The PhD Qualifying Examination must be taken and passed prior to the student taking the Comprehensive Examination. The Comprehensive Examination can be taken 2 times. If the student does not pass the Comprehensive Exam on the second try, the student will be terminated from the program. The comprehensive exam will be graded on a pass/fail system, revisions maybe required.
The student is required to complete and defend a dissertation of publishable quality based on the student’s original research. The dissertation must be completed in written form in accordance with the University’s Graduate School guidelines. A summary of the dissertation must be presented in a public seminar and subsequently defended by the student in the final oral examination. The examining committee will consist of the student’s entire PhD committee.
One year of full-time graduate work and two consecutive years of part-time graduate work satisfy the minimum residency requirement at the University of Denver. For those applicants from industry with established special degree programs with the School of Engineering and Computer Science (SECS), the residency requirement can be waived by the dean of SECS.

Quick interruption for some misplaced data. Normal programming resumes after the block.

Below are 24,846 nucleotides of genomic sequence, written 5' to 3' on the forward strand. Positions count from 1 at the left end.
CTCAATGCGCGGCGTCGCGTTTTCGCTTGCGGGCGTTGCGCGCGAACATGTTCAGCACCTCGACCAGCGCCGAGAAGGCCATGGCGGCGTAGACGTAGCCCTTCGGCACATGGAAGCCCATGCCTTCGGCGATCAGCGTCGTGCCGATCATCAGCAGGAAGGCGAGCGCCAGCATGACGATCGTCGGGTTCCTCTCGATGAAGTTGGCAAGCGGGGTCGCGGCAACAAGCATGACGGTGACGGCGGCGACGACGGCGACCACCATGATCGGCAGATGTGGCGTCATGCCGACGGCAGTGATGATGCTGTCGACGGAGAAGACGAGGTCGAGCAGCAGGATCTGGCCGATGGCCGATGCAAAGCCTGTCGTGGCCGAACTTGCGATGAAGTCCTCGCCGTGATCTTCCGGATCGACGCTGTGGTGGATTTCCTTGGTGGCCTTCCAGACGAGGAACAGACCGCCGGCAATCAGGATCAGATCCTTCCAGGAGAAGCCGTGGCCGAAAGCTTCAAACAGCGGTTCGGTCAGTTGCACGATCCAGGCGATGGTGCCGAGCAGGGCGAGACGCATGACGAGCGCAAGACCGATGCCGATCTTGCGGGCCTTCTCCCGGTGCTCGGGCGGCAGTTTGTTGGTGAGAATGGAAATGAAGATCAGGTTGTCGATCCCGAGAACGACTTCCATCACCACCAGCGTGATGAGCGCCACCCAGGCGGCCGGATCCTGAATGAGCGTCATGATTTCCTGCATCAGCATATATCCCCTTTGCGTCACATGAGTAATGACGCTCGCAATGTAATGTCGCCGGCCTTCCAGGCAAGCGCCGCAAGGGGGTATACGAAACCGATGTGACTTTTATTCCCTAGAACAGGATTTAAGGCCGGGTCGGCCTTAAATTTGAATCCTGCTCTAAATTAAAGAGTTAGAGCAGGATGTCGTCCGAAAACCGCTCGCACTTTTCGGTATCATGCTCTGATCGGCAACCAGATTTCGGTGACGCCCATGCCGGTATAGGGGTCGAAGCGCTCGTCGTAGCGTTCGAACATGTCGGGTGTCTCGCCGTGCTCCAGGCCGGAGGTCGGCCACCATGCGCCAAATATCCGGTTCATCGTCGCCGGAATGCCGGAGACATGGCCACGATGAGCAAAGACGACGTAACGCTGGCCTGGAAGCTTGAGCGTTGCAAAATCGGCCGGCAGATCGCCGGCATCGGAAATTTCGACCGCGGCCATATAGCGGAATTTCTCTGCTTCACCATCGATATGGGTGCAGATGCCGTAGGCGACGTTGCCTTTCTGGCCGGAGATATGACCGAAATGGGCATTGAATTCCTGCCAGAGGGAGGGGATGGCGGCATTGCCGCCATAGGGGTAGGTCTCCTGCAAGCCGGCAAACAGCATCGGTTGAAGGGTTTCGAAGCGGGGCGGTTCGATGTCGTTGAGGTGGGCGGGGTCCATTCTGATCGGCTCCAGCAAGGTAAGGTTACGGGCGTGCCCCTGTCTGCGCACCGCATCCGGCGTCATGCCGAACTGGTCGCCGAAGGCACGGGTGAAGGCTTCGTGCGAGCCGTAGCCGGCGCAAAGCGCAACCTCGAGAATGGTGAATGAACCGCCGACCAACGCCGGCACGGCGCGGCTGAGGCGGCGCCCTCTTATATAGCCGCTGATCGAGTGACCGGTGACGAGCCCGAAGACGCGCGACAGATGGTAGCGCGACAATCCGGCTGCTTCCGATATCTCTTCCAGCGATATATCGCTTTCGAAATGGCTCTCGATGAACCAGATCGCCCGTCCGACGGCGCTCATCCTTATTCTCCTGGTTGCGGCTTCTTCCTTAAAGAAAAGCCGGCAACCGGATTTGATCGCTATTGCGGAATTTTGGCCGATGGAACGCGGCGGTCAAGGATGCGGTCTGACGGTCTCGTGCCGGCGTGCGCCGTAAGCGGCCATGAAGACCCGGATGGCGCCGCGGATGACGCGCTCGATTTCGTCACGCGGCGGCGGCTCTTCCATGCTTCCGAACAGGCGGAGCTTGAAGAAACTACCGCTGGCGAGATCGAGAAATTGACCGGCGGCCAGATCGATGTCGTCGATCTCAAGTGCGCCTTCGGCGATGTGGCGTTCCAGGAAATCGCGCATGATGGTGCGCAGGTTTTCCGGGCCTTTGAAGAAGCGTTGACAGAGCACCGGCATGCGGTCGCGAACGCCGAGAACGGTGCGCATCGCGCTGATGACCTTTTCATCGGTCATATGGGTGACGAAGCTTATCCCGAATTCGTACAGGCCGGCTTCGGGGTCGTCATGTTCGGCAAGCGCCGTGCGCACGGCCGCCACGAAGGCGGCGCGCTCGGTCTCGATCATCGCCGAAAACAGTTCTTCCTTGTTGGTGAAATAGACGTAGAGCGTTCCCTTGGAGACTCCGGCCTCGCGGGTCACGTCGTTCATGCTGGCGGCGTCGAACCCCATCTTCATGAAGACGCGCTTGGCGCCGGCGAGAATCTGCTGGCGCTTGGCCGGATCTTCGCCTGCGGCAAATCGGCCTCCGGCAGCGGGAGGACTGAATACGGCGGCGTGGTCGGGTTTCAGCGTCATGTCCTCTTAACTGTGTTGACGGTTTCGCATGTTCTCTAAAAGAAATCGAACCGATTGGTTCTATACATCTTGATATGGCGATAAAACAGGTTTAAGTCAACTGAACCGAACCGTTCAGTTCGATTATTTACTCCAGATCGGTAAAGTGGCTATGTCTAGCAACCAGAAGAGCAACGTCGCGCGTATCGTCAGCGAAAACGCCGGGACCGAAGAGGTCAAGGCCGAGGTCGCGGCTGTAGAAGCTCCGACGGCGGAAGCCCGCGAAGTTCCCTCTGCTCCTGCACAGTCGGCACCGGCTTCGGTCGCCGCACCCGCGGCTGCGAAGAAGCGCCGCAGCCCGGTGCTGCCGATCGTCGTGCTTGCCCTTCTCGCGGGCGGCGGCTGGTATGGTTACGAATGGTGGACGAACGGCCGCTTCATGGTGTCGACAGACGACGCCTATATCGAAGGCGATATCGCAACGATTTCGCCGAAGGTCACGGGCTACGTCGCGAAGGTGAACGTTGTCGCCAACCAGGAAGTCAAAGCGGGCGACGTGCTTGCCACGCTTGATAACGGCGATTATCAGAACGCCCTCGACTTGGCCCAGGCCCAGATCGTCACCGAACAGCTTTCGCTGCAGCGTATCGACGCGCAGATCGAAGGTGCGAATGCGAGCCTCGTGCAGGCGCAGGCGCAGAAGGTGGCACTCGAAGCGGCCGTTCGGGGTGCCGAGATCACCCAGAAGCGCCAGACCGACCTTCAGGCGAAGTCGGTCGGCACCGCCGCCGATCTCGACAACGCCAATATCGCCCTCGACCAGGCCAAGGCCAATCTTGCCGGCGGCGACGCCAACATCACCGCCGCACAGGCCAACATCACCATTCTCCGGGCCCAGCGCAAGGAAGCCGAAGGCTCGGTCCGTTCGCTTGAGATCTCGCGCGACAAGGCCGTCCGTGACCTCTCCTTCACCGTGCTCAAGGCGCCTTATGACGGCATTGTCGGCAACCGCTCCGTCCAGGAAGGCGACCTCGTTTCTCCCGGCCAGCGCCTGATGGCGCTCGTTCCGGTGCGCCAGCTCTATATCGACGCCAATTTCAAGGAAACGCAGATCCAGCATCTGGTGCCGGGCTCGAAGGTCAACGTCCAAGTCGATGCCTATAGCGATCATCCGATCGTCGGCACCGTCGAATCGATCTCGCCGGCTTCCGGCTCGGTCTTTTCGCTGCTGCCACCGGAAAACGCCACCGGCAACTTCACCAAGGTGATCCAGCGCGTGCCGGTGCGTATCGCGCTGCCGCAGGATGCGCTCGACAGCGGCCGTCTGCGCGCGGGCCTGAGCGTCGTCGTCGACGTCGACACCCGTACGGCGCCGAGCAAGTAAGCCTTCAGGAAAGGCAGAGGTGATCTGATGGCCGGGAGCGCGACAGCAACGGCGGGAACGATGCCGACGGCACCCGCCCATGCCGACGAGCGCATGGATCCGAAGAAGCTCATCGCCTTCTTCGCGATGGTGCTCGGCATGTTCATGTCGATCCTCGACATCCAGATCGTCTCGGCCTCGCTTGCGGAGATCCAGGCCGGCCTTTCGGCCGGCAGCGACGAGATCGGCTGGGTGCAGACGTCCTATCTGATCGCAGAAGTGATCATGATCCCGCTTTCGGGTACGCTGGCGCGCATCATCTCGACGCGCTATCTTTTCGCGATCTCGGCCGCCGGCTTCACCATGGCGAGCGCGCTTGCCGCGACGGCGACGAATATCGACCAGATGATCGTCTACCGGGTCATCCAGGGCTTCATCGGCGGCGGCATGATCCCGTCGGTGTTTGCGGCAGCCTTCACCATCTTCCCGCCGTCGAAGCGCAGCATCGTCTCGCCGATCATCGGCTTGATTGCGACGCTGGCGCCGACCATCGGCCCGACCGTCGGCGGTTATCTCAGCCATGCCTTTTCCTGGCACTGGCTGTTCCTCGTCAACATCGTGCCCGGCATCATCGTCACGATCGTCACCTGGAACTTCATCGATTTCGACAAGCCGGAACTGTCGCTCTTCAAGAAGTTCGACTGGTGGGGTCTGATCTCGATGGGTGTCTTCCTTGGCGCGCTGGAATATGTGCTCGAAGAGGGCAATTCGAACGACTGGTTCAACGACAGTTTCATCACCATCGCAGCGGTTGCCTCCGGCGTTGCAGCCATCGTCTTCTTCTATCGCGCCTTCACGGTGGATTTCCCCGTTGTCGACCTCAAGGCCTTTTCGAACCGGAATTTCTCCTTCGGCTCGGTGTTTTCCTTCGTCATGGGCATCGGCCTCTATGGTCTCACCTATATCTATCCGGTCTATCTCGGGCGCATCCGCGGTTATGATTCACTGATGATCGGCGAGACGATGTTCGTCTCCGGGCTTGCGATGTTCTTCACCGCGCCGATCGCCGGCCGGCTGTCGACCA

The PhD committee should consist of at least four faculty members. Three faculty members must be from within the student’s specialty area; these can include the student’s advisor, other faculty in that degree program and, if necessary, off-campus experts. Finally, for the final oral defense of the thesis, an oral defense chair, who must be a tenured faculty member outside the Department of Electrical and Computer Engineering and Mechanical and Materials Engineering, needs to be identified in consultation with the DU Graduate Studies Office. The PhD committee must approve the student’s plan of study and research plan and must be in place before the PhD comprehensive exam.